Cremins won 59.9 percent of his games; Hewitt 55 percent. They differ in number of titles: Cremins won three ACC tournaments. Hewitt hasn't won any, though they have played for it twice, most recently last season. Hewitt also led his team to a runner-up finish in the NCAA tournament in 2004, a game Cremins never reached.
Nevertheless, fans of all stripes who once were dedicated to the team have left it, from students who graduated years ago, to recent graduates to current enrollees. One fan took it a step further.
"I finally stopped buying football season tickets last year after 44 years solely because of Hewitt's incompetence," wrote Ray Easterlin, who bought basketball season tickets for 25 years before he said he stopped early in Hewitt's tenure. "It was the only way I could impress on [President Bud] Peterson and Radakovich how strongly I felt about Hewitt. He is an embarrassment."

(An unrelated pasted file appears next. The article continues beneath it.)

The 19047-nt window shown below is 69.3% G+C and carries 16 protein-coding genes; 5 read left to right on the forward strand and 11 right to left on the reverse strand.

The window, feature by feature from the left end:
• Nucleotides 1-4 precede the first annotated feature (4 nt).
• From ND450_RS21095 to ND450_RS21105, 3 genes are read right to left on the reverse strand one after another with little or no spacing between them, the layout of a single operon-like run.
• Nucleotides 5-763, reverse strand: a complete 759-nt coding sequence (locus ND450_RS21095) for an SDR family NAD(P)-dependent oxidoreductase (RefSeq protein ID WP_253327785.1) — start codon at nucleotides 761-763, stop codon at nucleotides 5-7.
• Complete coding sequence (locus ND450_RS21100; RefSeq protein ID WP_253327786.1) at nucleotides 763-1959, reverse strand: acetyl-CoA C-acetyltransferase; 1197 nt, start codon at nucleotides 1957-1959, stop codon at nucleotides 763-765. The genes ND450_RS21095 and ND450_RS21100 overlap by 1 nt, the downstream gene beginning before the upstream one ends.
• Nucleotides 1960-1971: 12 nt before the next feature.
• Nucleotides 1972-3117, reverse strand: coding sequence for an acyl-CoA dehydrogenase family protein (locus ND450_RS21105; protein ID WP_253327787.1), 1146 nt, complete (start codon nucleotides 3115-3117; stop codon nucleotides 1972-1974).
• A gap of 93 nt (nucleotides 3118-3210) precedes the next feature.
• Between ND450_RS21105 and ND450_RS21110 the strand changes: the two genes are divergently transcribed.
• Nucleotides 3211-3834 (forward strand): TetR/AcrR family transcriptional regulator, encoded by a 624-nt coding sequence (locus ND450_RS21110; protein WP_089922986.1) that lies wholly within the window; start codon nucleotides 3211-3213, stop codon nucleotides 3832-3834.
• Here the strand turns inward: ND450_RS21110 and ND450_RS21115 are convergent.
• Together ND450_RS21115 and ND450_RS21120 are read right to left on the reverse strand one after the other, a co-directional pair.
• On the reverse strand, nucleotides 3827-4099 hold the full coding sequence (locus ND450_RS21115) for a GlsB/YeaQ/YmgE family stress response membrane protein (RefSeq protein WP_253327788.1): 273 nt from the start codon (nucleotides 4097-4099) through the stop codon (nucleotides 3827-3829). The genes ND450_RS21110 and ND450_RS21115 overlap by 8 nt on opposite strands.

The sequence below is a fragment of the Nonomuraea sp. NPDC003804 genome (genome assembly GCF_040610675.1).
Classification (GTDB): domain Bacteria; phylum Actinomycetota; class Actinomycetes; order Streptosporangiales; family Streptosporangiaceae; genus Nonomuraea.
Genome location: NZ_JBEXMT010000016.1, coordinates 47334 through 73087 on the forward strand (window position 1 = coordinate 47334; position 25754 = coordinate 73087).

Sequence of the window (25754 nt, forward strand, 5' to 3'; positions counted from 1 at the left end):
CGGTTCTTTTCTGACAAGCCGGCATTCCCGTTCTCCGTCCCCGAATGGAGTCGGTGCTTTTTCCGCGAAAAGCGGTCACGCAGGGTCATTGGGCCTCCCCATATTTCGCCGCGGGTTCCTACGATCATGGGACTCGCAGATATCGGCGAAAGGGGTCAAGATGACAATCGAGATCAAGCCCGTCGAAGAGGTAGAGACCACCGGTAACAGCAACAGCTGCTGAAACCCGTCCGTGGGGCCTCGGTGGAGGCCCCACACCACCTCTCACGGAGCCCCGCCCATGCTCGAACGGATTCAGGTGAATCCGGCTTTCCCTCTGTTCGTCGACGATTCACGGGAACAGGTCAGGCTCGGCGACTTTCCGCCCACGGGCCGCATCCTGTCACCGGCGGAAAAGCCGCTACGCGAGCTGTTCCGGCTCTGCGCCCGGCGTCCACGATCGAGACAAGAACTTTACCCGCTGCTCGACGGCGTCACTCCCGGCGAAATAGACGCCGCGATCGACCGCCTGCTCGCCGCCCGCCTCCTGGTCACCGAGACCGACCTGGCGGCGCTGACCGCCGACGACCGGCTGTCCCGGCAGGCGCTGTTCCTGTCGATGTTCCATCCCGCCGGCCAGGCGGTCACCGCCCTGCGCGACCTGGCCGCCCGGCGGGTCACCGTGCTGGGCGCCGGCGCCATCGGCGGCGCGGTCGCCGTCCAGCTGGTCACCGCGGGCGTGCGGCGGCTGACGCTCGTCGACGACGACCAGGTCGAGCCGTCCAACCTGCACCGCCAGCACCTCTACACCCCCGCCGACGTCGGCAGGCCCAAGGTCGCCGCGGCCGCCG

There are many fans still squarely behind Hewitt, including Radakovich. Part of that is because he said he believes in his coach even if the team hasn't had the same success since losing to Connecticut in the championship game.
"There have been highs and lows, just as there would be with any six-year period of time in a collegiate sport," Radakovich said. "I'll take those into account as well as the potential opportunities for success. As with all of our sports, our performance expectations are high. My assessment and evaluation will continue through the basketball season. It is still a work in progress."
Part of that belief also has to do with an unprecedented contract given to Hewitt by Radakovich's predecessor, Dave Braine.
After Hewitt led the Jackets to the NCAA championship game in 2003-04, a singular achievement in Tech's history, Braine rewrote the terms of Hewitt's contract. The new terms include a rollover provision that automatically renews the deal every year. It is in effect a lifetime contract.